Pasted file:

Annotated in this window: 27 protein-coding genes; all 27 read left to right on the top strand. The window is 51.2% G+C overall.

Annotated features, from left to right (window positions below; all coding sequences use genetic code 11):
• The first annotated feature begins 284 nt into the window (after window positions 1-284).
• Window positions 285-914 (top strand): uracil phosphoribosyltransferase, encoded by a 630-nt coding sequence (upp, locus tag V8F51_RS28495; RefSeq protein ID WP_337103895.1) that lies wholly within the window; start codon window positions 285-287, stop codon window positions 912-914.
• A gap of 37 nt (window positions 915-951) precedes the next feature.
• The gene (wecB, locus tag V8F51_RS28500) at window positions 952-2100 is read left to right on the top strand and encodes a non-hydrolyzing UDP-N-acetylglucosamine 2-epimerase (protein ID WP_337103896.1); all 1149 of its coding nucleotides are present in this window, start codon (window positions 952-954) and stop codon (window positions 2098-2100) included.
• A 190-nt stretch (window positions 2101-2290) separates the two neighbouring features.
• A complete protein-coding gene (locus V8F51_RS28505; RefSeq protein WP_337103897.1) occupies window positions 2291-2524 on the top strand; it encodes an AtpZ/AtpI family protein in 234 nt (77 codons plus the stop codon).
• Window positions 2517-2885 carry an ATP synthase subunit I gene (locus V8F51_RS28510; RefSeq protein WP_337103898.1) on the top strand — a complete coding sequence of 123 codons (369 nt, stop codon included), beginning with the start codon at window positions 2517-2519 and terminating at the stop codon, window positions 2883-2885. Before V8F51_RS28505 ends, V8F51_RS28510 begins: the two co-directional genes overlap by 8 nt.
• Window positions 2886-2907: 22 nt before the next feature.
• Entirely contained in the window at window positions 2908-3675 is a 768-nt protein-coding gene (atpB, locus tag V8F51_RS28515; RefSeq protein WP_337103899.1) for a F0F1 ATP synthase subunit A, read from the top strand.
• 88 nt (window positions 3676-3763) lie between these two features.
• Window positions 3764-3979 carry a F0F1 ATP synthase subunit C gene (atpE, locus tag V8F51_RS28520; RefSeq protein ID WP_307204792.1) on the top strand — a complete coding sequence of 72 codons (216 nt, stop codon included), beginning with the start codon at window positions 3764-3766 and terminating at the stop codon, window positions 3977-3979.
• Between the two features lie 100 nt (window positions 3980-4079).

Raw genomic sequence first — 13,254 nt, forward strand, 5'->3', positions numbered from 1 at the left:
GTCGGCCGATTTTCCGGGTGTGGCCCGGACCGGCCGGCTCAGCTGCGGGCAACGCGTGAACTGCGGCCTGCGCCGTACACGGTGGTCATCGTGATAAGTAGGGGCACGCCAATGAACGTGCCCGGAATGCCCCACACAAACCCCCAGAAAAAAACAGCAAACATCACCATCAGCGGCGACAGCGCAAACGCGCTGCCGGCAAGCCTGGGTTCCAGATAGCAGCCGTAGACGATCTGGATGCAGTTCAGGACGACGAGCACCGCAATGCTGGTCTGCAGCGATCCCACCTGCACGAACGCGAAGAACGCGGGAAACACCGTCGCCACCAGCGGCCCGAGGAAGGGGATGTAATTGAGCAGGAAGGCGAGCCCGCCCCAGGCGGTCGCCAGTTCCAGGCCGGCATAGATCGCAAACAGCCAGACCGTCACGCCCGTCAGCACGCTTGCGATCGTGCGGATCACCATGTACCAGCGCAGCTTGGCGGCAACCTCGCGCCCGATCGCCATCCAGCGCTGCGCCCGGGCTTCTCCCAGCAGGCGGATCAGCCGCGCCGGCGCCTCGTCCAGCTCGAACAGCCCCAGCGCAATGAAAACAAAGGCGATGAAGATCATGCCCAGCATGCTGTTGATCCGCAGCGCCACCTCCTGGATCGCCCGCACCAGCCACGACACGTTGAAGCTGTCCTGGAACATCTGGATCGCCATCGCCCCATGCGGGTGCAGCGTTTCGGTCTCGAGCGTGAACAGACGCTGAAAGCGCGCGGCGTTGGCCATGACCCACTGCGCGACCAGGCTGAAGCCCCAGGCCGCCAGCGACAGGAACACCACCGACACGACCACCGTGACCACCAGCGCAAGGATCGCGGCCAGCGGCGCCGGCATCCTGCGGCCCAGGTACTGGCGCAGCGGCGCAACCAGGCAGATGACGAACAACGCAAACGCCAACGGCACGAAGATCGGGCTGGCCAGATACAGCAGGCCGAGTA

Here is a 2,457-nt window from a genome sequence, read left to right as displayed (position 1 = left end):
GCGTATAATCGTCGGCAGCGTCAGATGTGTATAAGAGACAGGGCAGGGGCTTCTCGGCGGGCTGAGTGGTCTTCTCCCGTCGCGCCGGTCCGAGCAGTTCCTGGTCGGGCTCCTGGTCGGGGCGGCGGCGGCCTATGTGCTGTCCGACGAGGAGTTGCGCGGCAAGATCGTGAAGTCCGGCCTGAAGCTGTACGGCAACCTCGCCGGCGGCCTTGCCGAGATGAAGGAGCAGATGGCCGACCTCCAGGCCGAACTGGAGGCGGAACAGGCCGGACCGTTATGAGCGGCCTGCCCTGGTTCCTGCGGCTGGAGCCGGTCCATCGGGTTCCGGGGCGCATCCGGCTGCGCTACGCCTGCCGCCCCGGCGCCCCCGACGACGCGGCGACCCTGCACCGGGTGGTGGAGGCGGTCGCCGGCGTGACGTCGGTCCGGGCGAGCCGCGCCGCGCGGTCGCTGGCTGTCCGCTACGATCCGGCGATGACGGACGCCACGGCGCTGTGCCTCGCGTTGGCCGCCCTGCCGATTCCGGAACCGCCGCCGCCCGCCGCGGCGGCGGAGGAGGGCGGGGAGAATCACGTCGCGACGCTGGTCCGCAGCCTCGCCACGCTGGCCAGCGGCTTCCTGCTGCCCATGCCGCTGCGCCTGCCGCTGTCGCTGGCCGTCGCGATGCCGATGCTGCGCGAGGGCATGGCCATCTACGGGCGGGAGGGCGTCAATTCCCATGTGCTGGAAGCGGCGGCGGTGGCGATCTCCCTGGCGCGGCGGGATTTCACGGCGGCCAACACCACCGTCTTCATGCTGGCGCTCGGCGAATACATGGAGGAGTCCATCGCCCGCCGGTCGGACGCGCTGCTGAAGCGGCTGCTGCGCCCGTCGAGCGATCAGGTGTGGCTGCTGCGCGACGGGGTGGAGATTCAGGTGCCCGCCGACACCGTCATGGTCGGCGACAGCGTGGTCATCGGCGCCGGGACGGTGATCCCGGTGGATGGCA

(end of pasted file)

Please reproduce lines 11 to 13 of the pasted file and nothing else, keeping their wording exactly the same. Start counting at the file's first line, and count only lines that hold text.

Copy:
• Entirely contained in the window at window positions 2908-3675 is a 768-nt protein-coding gene (atpB, locus tag V8F51_RS28515; RefSeq protein WP_337103899.1) for a F0F1 ATP synthase subunit A, read from the top strand.
• 88 nt (window positions 3676-3763) lie between these two features.
• Window positions 3764-3979 carry a F0F1 ATP synthase subunit C gene (atpE, locus tag V8F51_RS28520; RefSeq protein ID WP_307204792.1) on the top strand — a complete coding sequence of 72 codons (216 nt, stop codon included), beginning with the start codon at window positions 3764-3766 and terminating at the stop codon, window positions 3977-3979.